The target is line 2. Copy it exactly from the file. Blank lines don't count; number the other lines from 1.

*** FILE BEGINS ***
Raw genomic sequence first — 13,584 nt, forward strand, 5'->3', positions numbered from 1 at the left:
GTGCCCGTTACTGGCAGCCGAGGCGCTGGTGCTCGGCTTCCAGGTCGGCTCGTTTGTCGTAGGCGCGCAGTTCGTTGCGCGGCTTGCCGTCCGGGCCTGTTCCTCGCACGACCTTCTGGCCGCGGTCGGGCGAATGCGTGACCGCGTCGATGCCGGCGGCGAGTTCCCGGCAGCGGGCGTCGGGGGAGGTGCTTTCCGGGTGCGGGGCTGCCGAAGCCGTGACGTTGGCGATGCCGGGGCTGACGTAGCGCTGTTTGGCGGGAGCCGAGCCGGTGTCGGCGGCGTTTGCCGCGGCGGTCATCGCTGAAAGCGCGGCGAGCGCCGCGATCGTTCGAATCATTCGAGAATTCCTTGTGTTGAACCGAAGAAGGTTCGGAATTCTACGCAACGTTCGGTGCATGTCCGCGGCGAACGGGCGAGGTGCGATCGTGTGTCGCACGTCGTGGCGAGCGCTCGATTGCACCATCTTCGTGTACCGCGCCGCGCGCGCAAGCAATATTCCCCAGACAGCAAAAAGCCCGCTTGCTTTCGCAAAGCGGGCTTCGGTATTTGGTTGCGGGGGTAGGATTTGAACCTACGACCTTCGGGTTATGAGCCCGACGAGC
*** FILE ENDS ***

GTGCCCGTTACTGGCAGCCGAGGCGCTGGTGCTCGGCTTCCAGGTCGGCTCGTTTGTCGTAGGCGCGCAGTTCGTTGCGCGGCTTGCCGTCCGGGCCTGTTCCTCGCACGACCTTCTGGCCGCGGTCGGGCGAATGCGTGACCGCGTCGATGCCGGCGGCGAGTTCCCGGCAGCGGGCGTCGGGGGAGGTGCTTTCCGGGTGCGGGGCTGCCGAAGCCGTGACGTTGGCGATGCCGGGGCTGACGTAGCGCTGTTTGGCGGGAGCCGAGCCGGTGTCGGCGGCGTTTGCCGCGGCGGTCATCGCTGAAAGCGCGGCGAGCGCCGCGATCGTTCGAATCATTCGAGAATTCCTTGTGTTGAACCGAAGAAGGTTCGGAATTCTACGCAACGTTCGGTGCATGTCCGCGGCGAACGGGCGAGGTGCGATCGTGTGTCGCACGTCGTGGCGAGCGCTCGATTGCACCATCTTCGTGTACCGCGCCGCGCGCGCAAGCAATATTCCCCAGACAGCAAAAAGCCCGCTTGCTTTCGCAAAGCGGGCTTCGGTATTTGGTTGCGGGGGTAGGATTTGAACCTACGACCTTCGGGTTATGAGCCCGACGAGC